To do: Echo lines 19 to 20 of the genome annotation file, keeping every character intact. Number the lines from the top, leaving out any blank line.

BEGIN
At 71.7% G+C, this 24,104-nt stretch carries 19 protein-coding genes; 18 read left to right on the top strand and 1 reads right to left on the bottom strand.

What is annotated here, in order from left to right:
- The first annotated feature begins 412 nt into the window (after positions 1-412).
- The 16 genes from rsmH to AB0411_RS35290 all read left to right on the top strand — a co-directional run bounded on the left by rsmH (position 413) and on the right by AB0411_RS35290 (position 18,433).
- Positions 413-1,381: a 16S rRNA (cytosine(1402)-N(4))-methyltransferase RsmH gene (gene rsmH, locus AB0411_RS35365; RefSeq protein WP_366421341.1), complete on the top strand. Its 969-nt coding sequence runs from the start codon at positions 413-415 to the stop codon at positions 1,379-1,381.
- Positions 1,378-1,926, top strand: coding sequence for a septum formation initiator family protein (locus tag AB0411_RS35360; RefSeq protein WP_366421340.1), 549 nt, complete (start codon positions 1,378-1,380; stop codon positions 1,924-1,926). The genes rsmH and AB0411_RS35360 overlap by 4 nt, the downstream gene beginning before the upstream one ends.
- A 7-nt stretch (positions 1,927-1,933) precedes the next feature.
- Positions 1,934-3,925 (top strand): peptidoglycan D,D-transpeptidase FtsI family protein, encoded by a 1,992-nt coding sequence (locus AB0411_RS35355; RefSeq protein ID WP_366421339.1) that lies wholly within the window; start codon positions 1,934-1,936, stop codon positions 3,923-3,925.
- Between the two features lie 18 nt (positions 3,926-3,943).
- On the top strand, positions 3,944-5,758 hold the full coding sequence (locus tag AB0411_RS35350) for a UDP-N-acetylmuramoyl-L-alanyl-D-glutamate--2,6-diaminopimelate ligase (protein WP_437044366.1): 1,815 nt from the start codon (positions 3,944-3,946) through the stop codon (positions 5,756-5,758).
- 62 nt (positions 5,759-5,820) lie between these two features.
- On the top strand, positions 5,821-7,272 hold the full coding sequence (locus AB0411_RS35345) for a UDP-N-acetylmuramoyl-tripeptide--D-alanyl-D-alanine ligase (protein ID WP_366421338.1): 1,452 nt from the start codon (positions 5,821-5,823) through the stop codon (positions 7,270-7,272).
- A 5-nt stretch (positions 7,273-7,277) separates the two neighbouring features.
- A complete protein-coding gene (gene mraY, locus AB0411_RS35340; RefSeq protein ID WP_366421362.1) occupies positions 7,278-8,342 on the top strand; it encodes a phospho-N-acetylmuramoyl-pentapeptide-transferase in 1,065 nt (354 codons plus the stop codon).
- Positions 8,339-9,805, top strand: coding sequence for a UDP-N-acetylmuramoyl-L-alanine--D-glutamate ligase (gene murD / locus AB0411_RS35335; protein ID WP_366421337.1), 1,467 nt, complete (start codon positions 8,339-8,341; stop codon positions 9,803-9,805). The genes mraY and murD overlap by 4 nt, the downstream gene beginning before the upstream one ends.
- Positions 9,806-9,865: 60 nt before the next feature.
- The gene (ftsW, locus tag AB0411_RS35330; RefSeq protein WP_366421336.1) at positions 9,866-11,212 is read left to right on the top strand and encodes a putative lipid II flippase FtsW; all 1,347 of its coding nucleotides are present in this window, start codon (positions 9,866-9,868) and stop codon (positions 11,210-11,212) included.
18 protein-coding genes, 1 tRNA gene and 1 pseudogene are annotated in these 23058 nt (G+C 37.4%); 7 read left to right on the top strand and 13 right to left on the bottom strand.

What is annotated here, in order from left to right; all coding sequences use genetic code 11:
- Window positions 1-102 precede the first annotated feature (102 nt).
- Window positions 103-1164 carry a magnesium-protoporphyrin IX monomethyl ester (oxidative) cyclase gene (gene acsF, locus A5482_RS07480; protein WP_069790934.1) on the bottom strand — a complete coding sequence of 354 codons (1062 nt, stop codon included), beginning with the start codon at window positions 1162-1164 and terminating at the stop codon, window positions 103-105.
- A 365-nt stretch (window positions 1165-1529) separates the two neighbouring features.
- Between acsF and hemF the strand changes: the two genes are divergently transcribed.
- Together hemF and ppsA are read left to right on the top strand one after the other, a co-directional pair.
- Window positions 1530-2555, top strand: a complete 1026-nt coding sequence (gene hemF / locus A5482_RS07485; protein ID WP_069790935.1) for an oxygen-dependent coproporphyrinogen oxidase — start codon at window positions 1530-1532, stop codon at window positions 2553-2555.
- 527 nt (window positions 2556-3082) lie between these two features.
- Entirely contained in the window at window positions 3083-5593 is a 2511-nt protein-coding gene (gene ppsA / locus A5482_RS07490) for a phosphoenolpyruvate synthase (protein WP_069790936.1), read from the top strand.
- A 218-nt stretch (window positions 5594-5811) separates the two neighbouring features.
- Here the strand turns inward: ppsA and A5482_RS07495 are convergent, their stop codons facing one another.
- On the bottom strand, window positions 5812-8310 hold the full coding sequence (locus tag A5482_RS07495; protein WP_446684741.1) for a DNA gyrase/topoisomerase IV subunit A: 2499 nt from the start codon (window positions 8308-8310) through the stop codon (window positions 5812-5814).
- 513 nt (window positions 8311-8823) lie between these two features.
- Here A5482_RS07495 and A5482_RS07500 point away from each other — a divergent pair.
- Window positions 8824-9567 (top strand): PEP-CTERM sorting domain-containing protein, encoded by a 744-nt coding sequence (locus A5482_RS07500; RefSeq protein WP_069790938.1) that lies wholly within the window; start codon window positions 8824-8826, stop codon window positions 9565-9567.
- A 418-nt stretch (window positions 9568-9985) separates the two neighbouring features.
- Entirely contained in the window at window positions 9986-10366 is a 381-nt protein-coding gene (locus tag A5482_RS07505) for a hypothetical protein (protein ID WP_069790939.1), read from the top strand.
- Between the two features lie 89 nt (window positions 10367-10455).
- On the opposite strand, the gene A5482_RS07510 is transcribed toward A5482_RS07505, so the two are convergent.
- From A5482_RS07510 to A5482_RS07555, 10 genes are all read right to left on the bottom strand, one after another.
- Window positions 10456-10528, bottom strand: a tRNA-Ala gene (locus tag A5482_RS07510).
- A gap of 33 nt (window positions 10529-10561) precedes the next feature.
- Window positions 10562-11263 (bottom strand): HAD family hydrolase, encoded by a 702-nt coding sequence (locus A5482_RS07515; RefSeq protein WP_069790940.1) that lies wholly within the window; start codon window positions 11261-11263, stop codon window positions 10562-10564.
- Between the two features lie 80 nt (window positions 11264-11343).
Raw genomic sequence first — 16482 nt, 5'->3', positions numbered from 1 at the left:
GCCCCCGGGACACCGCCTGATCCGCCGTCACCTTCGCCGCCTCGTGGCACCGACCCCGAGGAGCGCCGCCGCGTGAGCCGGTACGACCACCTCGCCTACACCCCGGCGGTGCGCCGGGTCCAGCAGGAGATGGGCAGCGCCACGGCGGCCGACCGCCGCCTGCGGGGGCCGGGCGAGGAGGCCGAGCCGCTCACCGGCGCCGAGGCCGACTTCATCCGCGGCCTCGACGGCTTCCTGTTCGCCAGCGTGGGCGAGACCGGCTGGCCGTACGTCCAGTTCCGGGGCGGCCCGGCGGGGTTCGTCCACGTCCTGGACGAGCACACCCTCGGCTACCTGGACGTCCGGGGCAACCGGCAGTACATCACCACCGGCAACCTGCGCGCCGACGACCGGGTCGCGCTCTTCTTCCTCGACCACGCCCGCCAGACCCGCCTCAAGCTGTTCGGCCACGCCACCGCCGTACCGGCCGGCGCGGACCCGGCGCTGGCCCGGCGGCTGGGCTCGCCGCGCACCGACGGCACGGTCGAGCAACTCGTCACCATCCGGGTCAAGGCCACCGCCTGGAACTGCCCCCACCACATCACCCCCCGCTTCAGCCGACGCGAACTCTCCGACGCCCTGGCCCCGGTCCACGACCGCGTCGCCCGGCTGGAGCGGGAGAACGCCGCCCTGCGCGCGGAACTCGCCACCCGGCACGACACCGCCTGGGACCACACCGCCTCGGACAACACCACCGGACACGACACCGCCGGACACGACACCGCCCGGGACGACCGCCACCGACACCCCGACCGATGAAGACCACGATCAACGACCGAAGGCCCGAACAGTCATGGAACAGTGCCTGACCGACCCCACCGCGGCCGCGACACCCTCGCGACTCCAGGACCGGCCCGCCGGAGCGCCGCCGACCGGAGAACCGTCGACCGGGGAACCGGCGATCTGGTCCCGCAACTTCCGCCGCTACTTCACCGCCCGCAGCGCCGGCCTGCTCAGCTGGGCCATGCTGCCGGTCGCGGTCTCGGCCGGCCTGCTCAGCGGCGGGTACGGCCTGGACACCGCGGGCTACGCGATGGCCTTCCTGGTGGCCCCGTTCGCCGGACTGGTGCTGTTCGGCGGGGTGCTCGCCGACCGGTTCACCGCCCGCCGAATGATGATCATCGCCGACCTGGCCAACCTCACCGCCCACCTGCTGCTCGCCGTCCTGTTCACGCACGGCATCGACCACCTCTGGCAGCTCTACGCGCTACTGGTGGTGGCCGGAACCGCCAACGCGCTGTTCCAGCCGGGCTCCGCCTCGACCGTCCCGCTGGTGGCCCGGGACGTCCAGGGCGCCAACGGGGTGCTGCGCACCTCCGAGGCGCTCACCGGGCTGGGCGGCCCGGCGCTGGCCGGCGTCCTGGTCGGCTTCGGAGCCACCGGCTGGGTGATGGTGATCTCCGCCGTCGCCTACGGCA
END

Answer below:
What is annotated here, in order from left to right; all coding sequences use genetic code 11:
- Window positions 1-102 precede the first annotated feature (102 nt).